New paid parental leave this November
In November a new paid parental leave benefit is being introduced. It is in addition to current entitlements and comes courtesy of the government’s Parental Leave and Benefit Bill 2019 which is being finalised.
Simply put, both parents will be entitled to an extra two weeks of paid parental leave, receiving at least €245 per week (at prevailing maternity/paternity benefit rates). As an employer, you’ll have the option to enhance this state-paid-for minimum at your discretion. Parents must take the leave within 52 weeks of the birth (or placement, if it’s an adoption).
The leave is not transferrable and is available on a use-it-or-lose-it basis. One of the intentions behind the legislation is to get fathers to play a greater role in parenting in that crucial first year, and to change gender attitudes in the workplace. So if dads want their entitlement, they’ll have to take it themselves.
The Bill does not stop here. In it, the government commits to extending this new paid parental leave from two weeks to seven weeks by 2021.
As an aside, the bill will also tweak wording in existing laws to bring parity and make same-sex male couples eligible for adoptive leave and benefit.
So how will this affect you? Up to 60,000 parents are expected to benefit from this new scheme each year. So the impact will be felt far and wide. While SMEs may struggle with the arrangements more than larger firms, it is the law, so must be followed. Failure to do so, or acting discriminatingly to try to side step it, could easily land you in a costly Workplace Relations Commission tribunal.
The qualifying periods and application processes are the same as for current benefits, but you will need to update your parental leave policy to reflect the law changes. You will be expected to keep application records for eight years.
Our advice line clients automatically get new wording for their policies when the law changes, perfect for instances like this. If you wish to sign up for this service, get in touch.
Traditionally, only hourly paid staff clock in and out to ensure they are at work for their required hours and paid correctly. Some firms who charge on site engineers out to the customer have also completed time sheets. Going forwards, you may be forced to log absolutely everybody’s working hours to ensure employees don’t work too many hours.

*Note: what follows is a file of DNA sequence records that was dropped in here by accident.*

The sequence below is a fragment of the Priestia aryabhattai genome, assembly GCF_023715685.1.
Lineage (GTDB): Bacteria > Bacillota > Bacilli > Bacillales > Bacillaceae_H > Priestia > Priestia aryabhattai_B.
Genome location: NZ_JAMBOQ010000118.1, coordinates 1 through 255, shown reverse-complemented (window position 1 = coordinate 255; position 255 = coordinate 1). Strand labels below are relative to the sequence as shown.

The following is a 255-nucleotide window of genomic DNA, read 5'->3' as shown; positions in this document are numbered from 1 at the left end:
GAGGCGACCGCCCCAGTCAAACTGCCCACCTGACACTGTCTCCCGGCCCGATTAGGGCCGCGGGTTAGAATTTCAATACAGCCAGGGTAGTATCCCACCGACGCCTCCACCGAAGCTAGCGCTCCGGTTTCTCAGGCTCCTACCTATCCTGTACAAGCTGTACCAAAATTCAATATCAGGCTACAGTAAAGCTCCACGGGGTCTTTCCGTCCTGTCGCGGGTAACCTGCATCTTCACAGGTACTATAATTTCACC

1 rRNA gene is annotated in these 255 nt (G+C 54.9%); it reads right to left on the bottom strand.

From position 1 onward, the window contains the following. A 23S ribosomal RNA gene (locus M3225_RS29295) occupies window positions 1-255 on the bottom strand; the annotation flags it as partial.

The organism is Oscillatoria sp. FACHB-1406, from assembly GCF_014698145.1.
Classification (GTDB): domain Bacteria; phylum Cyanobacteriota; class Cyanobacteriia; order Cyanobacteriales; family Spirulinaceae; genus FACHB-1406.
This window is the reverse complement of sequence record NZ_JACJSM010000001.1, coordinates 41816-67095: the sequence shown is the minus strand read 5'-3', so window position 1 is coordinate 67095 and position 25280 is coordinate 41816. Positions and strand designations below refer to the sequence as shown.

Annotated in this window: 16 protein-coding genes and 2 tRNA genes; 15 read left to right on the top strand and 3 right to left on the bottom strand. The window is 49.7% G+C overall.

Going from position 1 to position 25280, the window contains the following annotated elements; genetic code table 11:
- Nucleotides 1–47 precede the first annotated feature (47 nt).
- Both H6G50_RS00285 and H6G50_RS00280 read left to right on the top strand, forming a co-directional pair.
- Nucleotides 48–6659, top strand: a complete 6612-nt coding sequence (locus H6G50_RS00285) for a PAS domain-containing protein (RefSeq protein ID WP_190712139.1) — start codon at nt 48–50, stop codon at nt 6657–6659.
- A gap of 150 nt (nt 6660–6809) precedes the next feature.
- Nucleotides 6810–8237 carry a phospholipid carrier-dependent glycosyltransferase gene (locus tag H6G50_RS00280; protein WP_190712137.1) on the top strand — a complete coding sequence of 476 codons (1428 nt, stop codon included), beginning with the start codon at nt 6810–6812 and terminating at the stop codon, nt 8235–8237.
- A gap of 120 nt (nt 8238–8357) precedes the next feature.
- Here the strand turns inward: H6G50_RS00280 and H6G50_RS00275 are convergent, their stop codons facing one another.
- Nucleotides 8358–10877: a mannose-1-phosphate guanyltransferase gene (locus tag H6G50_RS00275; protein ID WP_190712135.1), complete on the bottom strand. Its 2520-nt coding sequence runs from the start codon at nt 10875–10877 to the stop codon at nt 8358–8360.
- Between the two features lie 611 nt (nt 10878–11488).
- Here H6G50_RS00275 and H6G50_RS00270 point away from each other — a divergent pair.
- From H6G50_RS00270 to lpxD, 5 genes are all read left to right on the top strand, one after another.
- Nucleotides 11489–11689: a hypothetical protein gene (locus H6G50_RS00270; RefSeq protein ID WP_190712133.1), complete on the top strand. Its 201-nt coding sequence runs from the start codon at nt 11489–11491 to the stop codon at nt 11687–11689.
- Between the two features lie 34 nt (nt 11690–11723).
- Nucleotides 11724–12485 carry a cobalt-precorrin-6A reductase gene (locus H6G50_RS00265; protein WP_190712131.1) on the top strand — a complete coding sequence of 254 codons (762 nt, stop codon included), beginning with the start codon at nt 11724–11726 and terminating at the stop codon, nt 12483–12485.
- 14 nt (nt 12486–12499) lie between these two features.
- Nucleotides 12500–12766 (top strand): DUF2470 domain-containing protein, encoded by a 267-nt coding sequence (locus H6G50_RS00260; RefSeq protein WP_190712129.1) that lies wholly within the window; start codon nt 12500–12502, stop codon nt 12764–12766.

It is already a requirement in Ireland under the organisation of working time act, but we expect it to lead to more claims “when things go wrong” even with office based staff. You should ensure all employees have completed time sheets, recording start, finish and break times with clear policies about working from home and answering emails or calls in the evenings. You have been warned.
This comes after a ruling from the European Court of Justice (ECJ). A Spanish trade union had taken Deutsche Bank to court. They argued that the Working Time Directive meant Deutsche Bank should be recording working hours to demonstrate that staff did not work more time than the weekly limits prescribed in the directive.
The ECJ agreed and said that in the absence of such records it was too difficult, if not impossible, for workers to ensure their rights were respected. This interpretation puts an obligation on member states to enact a requirement to record all actual hours worked in national law. We’ll keep you updated on any law changes that ensue.
High profile cases like VW’s Dieselgate and the Cambridge Analytica scandal have convinced the EU to bring in robust whistleblowing protection across its member states. They reckon it will yield cost-savings of €9.6 billion in EU public procurement alone.
For most EU states this will be a shock to the system. But not so much Ireland, which is among a small band which already has protection. But the proposed EU rules will go further, so let’s look through the key changes.